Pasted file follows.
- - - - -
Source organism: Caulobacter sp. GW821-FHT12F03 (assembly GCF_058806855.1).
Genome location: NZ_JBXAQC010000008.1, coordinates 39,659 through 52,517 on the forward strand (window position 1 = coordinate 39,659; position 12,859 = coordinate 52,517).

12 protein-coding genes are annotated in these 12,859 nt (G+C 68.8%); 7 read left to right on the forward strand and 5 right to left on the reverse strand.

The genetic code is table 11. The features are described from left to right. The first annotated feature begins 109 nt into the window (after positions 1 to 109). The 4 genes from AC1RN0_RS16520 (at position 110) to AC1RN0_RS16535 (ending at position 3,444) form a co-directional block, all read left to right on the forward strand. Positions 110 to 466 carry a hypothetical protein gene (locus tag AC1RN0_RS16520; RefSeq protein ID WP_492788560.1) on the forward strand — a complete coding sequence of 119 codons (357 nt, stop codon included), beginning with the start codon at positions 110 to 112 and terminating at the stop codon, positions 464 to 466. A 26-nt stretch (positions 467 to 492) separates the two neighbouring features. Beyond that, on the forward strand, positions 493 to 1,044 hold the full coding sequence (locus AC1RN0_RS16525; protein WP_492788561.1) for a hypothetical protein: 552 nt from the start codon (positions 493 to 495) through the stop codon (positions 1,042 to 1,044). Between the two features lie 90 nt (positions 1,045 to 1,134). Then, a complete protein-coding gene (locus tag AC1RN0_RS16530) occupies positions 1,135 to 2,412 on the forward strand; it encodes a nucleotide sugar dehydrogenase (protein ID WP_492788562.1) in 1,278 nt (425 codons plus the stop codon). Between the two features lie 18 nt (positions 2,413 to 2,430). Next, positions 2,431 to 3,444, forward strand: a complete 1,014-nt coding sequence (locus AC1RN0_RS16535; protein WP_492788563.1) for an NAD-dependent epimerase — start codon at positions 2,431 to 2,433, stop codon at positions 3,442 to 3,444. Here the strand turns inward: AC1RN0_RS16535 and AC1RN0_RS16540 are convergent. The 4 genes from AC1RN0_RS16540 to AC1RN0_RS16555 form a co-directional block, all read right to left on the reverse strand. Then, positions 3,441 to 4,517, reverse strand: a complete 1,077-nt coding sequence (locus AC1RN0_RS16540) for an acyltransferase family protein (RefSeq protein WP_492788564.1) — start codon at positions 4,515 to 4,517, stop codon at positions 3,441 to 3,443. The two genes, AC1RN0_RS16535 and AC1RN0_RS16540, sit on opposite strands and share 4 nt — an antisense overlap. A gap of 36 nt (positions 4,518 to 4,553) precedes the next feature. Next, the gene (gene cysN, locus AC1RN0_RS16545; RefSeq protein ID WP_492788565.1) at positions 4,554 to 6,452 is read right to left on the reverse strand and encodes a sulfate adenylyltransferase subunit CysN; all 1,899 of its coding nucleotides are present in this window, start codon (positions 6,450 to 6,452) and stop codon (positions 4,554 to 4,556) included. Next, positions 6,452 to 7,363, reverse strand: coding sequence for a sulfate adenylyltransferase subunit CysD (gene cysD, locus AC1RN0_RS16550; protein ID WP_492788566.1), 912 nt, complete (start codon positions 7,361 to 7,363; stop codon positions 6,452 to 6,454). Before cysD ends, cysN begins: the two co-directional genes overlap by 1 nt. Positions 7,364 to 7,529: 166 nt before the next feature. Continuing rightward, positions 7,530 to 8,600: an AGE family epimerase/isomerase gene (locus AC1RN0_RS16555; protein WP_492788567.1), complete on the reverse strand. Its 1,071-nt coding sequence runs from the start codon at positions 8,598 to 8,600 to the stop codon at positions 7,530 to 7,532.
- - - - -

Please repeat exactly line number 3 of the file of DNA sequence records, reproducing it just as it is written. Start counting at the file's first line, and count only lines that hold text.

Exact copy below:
12 protein-coding genes are annotated in these 12,859 nt (G+C 68.8%); 7 read left to right on the forward strand and 5 right to left on the reverse strand.